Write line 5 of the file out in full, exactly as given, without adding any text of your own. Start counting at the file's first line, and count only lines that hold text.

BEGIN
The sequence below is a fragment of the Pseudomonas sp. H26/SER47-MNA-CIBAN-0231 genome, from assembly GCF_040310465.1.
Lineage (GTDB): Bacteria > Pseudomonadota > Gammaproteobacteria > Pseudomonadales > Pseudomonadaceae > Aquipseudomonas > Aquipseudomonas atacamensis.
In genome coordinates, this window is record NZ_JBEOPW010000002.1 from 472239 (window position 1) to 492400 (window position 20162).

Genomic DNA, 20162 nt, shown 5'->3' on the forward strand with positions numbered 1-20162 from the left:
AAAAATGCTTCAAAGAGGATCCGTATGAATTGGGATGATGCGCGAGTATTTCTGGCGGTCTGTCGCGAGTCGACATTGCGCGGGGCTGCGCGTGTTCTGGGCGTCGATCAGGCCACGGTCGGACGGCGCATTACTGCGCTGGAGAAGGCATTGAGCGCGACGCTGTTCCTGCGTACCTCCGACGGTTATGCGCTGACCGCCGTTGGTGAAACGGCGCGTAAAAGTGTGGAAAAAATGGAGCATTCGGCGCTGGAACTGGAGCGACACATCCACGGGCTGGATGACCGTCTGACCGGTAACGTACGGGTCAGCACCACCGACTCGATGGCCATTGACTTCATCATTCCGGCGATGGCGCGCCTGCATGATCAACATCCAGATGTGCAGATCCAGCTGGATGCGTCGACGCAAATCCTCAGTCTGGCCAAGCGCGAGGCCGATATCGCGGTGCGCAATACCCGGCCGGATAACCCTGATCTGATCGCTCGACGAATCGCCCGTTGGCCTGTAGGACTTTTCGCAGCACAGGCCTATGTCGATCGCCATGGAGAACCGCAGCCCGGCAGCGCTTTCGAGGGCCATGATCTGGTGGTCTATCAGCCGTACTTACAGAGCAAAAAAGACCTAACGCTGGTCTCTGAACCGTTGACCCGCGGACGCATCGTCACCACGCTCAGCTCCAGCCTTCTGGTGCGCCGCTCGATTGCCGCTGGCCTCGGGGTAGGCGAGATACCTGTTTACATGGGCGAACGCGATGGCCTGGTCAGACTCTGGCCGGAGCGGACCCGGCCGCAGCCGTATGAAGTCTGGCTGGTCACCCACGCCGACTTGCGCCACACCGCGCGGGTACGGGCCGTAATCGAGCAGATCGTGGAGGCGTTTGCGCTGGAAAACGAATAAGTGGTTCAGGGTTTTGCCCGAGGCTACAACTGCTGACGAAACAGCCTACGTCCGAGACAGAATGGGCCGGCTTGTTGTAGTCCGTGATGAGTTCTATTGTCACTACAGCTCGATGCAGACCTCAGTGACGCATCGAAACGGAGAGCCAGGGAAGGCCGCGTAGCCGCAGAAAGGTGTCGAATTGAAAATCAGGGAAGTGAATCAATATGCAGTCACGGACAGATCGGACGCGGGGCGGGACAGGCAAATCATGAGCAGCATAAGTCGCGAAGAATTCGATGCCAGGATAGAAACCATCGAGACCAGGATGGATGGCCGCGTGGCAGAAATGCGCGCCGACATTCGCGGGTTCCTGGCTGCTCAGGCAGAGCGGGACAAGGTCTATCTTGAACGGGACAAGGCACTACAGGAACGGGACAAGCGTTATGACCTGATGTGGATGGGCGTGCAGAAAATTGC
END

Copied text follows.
AAAAATGCTTCAAAGAGGATCCGTATGAATTGGGATGATGCGCGAGTATTTCTGGCGGTCTGTCGCGAGTCGACATTGCGCGGGGCTGCGCGTGTTCTGGGCGTCGATCAGGCCACGGTCGGACGGCGCATTACTGCGCTGGAGAAGGCATTGAGCGCGACGCTGTTCCTGCGTACCTCCGACGGTTATGCGCTGACCGCCGTTGGTGAAACGGCGCGTAAAAGTGTGGAAAAAATGGAGCATTCGGCGCTGGAACTGGAGCGACACATCCACGGGCTGGATGACCGTCTGACCGGTAACGTACGGGTCAGCACCACCGACTCGATGGCCATTGACTTCATCATTCCGGCGATGGCGCGCCTGCATGATCAACATCCAGATGTGCAGATCCAGCTGGATGCGTCGACGCAAATCCTCAGTCTGGCCAAGCGCGAGGCCGATATCGCGGTGCGCAATACCCGGCCGGATAACCCTGATCTGATCGCTCGACGAATCGCCCGTTGGCCTGTAGGACTTTTCGCAGCACAGGCCTATGTCGATCGCCATGGAGAACCGCAGCCCGGCAGCGCTTTCGAGGGCCATGATCTGGTGGTCTATCAGCCGTACTTACAGAGCAAAAAAGACCTAACGCTGGTCTCTGAACCGTTGACCCGCGGACGCATCGTCACCACGCTCAGCTCCAGCCTTCTGGTGCGCCGCTCGATTGCCGCTGGCCTCGGGGTAGGCGAGATACCTGTTTACATGGGCGAACGCGATGGCCTGGTCAGACTCTGGCCGGAGCGGACCCGGCCGCAGCCGTATGAAGTCTGGCTGGTCACCCACGCCGACTTGCGCCACACCGCGCGGGTACGGGCCGTAATCGAGCAGATCGTGGAGGCGTTTGCGCTGGAAAACGAATAAGTGGTTCAGGGTTTTGCCCGAGGCTACAACTGCTGACGAAACAGCCTACGTCCGAGACAGAATGGGCCGGCTTGTTGTAGTCCGTGATGAGTTCTATTGTCACTACAGCTCGATGCAGACCTCAGTGACGCATCGAAACGGAGAGCCAGGGAAGGCCGCGTAGCCGCAGAAAGGTGTCGAATTGAAAATCAGGGAAGTGAATCAATATGCAGTCACGGACAGATCGGACGCGGGGCGGGACAGGCAAATCATGAGCAGCATAAGTCGCGAAGAATTCGATGCCAGGATAGAAACCATCGAGACCAGGATGGATGGCCGCGTGGCAGAAATGCGCGCCGACATTCGCGGGTTCCTGGCTGCTCAGGCAGAGCGGGACAAGGTCTATCTTGAACGGGACAAGGCACTACAGGAACGGGACAAGCGTTATGACCTGATGTGGATGGGCGTGCAGAAAATTGC